Several of the likely Republican candidates for president have spoken out in defense of Indiana governor Mike Pence and his decision to sign the state's Religious Freedom Restoration Act. CNN reports that several White House hopefuls, including Jeb Bush, Ben Carson, Marco Rubio, Bobby Jindal, and Rick Santorum have voiced support for the law, which provides a test for courts on cases where individual religious expression is at odds with state or local laws and ordinances.
Handicapping the 2016 GOP fieldFeb 23, 2015, Vol. 20, No. 23 • By STEPHEN F. HAYES
It’s still two years before the next president takes the oath of office, but the contest that will determine who raises his right hand that day started in earnest last month for Republicans, with a grassroots gathering in Iowa and a meeting of high-dollar donors in California.
4:28 PM, Jul 18, 2014 • By MICHAEL WARREN
It's still a year and a half before the first presidential primaries of 2016, but Gallup has a new survey out asking Republicans and Democrats about the potential GOP candidates. Analyzing those candidates' familiarity and favorability among Republicans, Gallup has discovered the best known and best liked are former Arkansas governor Mike Huckabee, Kentucky senator Rand Paul, Wisconsin congressman and 2012 vice presidential candidate Paul Ryan, and Texas governor Rick Perry.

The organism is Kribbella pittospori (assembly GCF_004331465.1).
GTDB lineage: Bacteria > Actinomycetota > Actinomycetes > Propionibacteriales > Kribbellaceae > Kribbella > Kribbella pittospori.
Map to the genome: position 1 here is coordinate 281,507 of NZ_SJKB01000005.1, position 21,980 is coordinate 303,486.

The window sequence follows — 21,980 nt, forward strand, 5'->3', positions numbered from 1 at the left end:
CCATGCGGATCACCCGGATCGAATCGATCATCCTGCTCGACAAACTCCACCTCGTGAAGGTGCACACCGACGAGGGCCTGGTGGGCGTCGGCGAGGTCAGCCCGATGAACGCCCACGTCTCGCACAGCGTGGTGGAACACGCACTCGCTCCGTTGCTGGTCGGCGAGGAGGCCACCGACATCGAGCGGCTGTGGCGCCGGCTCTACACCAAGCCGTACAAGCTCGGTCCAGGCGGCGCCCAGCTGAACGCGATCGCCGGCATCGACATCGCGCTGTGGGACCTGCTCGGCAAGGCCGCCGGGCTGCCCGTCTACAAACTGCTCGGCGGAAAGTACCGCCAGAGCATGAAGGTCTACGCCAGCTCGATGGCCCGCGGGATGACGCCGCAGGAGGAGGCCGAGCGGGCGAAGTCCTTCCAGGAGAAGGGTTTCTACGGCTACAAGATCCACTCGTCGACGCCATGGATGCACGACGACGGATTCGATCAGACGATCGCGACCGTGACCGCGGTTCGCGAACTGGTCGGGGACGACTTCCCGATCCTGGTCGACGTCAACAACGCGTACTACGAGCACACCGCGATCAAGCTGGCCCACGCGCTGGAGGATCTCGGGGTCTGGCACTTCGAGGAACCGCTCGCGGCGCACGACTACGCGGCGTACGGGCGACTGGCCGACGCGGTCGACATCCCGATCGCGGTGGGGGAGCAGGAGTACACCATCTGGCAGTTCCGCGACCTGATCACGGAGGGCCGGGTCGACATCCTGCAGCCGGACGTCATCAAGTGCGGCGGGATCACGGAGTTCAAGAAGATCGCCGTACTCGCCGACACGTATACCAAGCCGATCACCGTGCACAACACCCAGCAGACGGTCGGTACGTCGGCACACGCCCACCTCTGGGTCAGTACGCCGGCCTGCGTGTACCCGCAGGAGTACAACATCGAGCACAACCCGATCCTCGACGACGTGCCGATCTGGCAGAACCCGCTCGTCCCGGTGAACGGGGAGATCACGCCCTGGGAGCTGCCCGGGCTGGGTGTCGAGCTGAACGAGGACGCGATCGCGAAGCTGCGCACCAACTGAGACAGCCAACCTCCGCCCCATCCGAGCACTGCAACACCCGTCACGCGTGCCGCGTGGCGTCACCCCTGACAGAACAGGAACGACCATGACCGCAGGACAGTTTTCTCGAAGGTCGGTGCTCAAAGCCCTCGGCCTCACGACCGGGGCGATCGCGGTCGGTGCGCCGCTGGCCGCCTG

8:04 AM, Jun 14, 2013 • By MICHAEL WARREN
Former Pennsylvania senator Rick Santorum spoke Thursday at the Faith and Freedom Conference in Washington about the failure of the Republican party and its presidential nominee to speak to the concerns of middle class and working people. Politico's James Hohmann reports:
3:28 PM, Nov 26, 2012 • By MICHAEL WARREN
Former Pennsylvania senator Rick Santorum says he is “open” to another run for president in 2016. Santorum was asked about a possible presidential campaign Monday at THE WEEKLY STANDARD.
“I’m open to it, yeah,” Santorum replied. “I think there’s a fight right now as to what the soul of the Republican party’s going to be and the conservative movement, and we have something to say about that. I think from our battle, we’re not going to leave the field.”
3:31 PM, Sep 18, 2012 • By JONATHAN V. LAST
Lots of people have already unpacked the philosophical and logical problems with Mitt Romney’s belief that 47 percent of the country is basically free-loading off of everyone else (and voting Democratic). I’m struck, however, by how the moocher theory was presaged during the primaries in the difference between how Romney and Rick Santorum talked about the moral problems inherent in the welfare state.
5:51 PM, Apr 10, 2012 • By DANIEL HALPER
Conservative leader Gary Bauer, who endorsed Rick Santorum earlier in the year, did a good job of summing up the former Pennsylvania senator's presidential run.